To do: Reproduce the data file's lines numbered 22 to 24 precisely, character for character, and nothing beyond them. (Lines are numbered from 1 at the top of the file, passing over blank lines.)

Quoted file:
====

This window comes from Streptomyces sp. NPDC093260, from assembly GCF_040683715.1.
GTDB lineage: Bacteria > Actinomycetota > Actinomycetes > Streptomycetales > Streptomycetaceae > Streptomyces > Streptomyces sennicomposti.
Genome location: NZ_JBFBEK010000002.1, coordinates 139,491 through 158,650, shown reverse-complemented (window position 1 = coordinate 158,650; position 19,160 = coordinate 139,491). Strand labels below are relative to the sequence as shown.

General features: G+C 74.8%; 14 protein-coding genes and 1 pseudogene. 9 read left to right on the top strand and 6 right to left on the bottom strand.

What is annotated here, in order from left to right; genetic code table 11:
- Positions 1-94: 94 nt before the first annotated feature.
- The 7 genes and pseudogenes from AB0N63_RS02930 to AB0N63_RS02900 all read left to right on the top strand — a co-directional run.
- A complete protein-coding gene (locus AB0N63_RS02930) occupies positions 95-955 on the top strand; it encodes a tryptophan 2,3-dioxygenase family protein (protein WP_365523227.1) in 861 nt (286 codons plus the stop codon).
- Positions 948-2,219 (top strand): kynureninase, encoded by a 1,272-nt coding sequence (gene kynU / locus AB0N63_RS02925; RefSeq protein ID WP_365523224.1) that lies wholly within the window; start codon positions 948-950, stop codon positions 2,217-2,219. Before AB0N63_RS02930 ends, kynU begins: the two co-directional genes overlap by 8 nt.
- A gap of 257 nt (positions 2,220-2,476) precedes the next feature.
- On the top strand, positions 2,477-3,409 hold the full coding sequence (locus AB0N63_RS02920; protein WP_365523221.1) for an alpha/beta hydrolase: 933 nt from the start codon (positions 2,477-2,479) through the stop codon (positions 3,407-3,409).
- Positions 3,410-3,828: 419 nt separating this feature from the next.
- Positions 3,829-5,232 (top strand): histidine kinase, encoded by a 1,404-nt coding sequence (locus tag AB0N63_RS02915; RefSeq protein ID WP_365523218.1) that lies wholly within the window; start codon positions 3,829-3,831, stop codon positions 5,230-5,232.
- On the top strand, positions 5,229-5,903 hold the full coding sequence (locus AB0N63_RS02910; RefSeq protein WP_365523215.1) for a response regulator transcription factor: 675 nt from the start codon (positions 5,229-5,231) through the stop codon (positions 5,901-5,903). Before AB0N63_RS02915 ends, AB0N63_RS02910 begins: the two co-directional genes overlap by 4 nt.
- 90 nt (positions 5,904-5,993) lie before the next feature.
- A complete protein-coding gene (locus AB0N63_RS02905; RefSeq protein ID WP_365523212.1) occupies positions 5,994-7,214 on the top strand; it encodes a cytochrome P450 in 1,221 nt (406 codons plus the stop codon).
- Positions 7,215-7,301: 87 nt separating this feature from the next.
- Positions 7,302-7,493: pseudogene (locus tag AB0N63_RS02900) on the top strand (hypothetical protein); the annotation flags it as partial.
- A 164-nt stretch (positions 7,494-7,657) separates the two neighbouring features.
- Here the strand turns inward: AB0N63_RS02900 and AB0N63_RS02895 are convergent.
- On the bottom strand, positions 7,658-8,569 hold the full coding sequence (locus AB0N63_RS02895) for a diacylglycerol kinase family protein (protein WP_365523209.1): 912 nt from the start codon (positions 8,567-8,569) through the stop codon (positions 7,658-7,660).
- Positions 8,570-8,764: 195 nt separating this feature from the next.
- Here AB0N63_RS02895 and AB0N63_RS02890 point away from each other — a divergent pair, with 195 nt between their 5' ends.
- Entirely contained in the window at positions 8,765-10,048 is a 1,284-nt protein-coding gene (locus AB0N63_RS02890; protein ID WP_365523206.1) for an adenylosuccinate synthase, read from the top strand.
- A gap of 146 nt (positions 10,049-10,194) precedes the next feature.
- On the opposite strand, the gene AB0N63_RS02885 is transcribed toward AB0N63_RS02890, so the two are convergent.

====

- Positions 8,570-8,764: 195 nt separating this feature from the next.
- Here AB0N63_RS02895 and AB0N63_RS02890 point away from each other — a divergent pair, with 195 nt between their 5' ends.
- Entirely contained in the window at positions 8,765-10,048 is a 1,284-nt protein-coding gene (locus AB0N63_RS02890; protein ID WP_365523206.1) for an adenylosuccinate synthase, read from the top strand.